Natural History Museum of Zimbabwe
The Zimbabwean Stone Sculpture Movement
Nicholas Mukomberanwa was a pioneer in the contemporary Shona sculpture movement. His work is in the permanent collections of museums around the world. The artist began carving stone in 1962 after meeting Frank McEwen, the first director of the National Gallery, in what was then Salisbury, Rhodesia. In the 1950s, while colonialism was still in effect, McEwen, a British man, opened a workshop that provided Shona sculptors a safe place to work, and the opportunity for their art to be introduced to Europe and America. Shona sculptors inherited a sophisticated culture, which produced stone structures and sculpture 500 years ago. In this stone carving, the continuity of Shona culture is articulated by the loving and powerful embrace of the elders. Recognized by their wavy beards, they may be receiving guidance from an ancestor spirit to assist them in their leadership. About “The Law Givers,” the artist says, “We accept what the elders decide and their decisions become our laws.”
The Rhodesian Museum, later known as the National Museum was founded in 1902 and it has had several homes. First in the Bulawayo Public Library which the collections rapidly outgrew, then the old Congregational Church in Main Street (1905-1910) was purchased, then a specially built structure on Fort Street (now the tax office) from 1910-1964 and its present location in Centenary Park. The unique round museum was opened to the public on 20th March 1964.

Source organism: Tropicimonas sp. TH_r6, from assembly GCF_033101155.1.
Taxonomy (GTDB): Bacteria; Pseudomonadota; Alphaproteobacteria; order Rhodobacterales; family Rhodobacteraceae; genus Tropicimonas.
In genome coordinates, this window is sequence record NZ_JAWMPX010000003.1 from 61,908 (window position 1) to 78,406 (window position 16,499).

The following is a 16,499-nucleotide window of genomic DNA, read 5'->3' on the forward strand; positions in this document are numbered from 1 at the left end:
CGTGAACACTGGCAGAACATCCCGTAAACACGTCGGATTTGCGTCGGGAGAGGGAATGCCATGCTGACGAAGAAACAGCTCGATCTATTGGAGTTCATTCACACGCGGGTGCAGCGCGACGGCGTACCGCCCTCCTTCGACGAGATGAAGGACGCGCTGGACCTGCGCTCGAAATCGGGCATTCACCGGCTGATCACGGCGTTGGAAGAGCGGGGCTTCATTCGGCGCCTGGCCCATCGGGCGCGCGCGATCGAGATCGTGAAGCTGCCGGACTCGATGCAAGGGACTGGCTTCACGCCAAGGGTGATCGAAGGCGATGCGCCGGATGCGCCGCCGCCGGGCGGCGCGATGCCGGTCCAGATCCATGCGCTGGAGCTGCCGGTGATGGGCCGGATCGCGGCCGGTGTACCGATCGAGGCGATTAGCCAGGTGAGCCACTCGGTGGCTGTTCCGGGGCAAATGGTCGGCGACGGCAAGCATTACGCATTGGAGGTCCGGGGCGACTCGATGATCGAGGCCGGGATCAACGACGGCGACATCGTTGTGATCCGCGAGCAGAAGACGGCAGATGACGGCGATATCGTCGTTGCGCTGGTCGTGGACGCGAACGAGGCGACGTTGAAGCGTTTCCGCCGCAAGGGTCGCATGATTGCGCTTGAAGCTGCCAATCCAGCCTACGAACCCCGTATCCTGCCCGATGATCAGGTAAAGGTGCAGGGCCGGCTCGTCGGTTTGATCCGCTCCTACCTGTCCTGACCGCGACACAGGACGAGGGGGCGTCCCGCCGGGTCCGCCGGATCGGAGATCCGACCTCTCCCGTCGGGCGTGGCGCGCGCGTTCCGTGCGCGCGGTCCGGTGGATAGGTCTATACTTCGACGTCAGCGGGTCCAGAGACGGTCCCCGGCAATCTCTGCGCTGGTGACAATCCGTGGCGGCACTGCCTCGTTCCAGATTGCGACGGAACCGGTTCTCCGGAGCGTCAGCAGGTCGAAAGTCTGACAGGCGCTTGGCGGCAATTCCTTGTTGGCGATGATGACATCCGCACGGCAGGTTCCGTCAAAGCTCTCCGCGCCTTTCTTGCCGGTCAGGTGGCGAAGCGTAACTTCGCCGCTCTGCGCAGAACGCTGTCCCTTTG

Initially the museum had a focus on economic geology but with time successive curators have introduced new fields of interest. Many of these researchers have been leading world figures in their fields (see part curators). They have left us with one of the best collections of Zimbabwe’s, and indeed the region’s, natural heritage. In 1981, under a policy of centralization, the National Museums and Monuments streamlined the operations of its five museums and as a result the National Museum was renamed the Natural History Museum of Zimbabwe (NHMZ) occupying the Western region of the country. All the natural science collections from the other museums were moved to the NMHZ. Today the museums research collections and exhibits include geology and fossils, mammals, birds, fish, reptiles, amphibians and invertebrates, as well as broad cross-section of the social history of southern and central Africa.
In line with the museums policies for research and conservation, the Natural History Museum of Zimbabwe offers education programmes to both students and the public. It has, and seeks to renew, collaboration with other research institutes and museums both in the regional and internationally.